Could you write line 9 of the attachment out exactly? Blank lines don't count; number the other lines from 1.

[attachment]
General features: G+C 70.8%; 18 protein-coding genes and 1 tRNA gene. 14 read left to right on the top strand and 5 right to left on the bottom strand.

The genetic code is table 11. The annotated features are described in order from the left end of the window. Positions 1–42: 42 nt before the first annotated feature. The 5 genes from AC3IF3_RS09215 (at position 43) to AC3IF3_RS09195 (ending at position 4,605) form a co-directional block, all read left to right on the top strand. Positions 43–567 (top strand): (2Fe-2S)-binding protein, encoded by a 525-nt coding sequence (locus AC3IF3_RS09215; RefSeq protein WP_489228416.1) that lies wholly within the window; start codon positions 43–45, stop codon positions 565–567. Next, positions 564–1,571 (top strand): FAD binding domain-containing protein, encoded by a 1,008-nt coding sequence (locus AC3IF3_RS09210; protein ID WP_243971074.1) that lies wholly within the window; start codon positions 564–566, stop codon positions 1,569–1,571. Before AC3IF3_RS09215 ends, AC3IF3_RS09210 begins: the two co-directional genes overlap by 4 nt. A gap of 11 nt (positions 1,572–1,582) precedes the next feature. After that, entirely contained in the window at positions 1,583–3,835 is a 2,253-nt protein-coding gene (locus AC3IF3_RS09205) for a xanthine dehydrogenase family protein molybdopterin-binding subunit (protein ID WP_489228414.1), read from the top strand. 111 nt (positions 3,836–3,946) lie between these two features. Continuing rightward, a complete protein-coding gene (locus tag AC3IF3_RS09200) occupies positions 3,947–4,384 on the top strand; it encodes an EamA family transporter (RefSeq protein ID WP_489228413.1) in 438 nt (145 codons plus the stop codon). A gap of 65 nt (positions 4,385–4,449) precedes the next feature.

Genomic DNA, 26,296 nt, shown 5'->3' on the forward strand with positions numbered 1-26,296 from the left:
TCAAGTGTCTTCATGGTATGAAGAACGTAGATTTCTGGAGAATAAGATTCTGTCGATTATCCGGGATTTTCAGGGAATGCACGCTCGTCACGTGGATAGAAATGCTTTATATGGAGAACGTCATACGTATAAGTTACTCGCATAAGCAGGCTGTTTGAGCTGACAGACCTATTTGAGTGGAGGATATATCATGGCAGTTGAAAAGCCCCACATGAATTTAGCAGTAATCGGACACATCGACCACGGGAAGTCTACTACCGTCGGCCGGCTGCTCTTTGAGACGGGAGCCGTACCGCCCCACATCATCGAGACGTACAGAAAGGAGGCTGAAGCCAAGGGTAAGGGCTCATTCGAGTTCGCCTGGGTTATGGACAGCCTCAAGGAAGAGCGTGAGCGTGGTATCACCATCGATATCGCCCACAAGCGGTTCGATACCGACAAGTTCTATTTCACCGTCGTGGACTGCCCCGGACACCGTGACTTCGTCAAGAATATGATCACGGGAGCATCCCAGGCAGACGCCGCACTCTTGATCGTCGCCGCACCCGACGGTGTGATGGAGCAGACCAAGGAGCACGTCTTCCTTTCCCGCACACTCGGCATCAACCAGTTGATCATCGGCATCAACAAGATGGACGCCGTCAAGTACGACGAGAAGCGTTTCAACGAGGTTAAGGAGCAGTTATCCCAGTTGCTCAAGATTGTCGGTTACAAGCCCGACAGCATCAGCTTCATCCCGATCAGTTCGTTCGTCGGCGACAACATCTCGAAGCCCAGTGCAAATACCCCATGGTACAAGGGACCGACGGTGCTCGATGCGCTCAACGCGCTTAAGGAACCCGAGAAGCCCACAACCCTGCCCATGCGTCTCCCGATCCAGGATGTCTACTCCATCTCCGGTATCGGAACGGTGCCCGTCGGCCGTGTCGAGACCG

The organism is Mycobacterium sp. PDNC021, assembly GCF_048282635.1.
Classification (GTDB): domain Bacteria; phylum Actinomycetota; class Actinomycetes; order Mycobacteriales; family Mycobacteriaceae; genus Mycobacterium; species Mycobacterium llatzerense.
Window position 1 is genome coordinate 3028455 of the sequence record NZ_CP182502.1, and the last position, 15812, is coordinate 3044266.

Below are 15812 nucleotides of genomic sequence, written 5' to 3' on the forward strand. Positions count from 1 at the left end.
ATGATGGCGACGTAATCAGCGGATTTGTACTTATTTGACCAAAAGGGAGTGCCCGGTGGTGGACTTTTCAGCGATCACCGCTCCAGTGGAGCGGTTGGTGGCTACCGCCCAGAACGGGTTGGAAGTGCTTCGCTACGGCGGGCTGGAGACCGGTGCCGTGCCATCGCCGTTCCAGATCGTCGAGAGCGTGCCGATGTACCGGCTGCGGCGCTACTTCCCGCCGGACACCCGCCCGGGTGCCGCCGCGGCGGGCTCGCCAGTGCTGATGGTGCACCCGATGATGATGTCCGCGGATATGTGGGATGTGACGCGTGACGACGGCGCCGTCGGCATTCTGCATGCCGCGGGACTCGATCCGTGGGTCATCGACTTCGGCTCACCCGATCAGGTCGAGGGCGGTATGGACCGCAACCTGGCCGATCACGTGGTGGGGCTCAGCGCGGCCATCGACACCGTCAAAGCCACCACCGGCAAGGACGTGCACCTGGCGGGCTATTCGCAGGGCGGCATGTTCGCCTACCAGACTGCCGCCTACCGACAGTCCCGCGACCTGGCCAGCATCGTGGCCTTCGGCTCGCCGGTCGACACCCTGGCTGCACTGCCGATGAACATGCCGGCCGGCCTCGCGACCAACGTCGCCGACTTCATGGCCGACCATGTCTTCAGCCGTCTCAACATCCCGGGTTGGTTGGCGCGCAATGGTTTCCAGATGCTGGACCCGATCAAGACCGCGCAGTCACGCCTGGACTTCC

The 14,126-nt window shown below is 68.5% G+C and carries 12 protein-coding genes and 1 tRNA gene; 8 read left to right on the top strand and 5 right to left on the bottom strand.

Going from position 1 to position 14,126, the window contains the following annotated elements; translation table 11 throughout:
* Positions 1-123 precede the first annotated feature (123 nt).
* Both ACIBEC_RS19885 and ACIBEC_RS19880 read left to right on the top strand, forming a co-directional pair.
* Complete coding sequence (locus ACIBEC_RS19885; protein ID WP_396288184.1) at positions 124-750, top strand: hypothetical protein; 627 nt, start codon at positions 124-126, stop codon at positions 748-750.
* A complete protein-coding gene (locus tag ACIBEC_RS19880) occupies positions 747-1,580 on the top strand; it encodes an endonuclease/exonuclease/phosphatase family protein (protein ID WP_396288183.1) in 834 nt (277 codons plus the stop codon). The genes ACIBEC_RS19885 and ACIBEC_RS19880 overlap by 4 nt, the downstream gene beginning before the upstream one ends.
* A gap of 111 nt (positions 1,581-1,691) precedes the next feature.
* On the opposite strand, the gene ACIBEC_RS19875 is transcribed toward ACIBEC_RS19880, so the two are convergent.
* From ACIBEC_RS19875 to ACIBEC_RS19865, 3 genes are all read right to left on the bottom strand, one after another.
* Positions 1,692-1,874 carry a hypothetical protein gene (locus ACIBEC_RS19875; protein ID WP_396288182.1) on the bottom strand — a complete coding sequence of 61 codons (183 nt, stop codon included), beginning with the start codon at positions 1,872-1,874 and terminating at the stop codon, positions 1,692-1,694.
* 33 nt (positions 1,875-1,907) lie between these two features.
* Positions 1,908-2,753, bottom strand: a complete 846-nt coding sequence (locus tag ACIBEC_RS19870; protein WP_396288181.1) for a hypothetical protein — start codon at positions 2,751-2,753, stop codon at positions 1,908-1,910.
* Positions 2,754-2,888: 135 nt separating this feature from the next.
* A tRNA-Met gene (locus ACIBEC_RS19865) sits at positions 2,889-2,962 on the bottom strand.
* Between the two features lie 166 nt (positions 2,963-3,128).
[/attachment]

ATGATGGCGACGTAATCAGCGGATTTGTACTTATTTGACCAAAAGGGAGTGCCCGGTGGTGGACTTTTCAGCGATCACCGCTCCAGTGGAGCGGTTGGTGGCTACCGCCCAGAACGGGTTGGAAGTGCTTCGCTACGGCGGGCTGGAGACCGGTGCCGTGCCATCGCCGTTCCAGATCGTCGAGAGCGTGCCGATGTACCGGCTGCGGCGCTACTTCCCGCCGGACACCCGCCCGGGTGCCGCCGCGGCGGGCTCGCCAGTGCTGATGGTGCACCCGATGATGATGTCCGCGGATATGTGGGATGTGACGCGTGACGACGGCGCCGTCGGCATTCTGCATGCCGCGGGACTCGATCCGTGGGTCATCGACTTCGGCTCACCCGATCAGGTCGAGGGCGGTATGGACCGCAACCTGGCCGATCACGTGGTGGGGCTCAGCGCGGCCATCGACACCGTCAAAGCCACCACCGGCAAGGACGTGCACCTGGCGGGCTATTCGCAGGGCGGCATGTTCGCCTACCAGACTGCCGCCTACCGACAGTCCCGCGACCTGGCCAGCATCGTGGCCTTCGGCTCGCCGGTCGACACCCTGGCTGCACTGCCGATGAACATGCCGGCCGGCCTCGCGACCAACGTCGCCGACTTCATGGCCGACCATGTCTTCAGCCGTCTCAACATCCCGGGTTGGTTGGCGCGCAATGGTTTCCAGATGCTGGACCCGATCAAGACCGCGCAGTCACGCCTGGACTTCC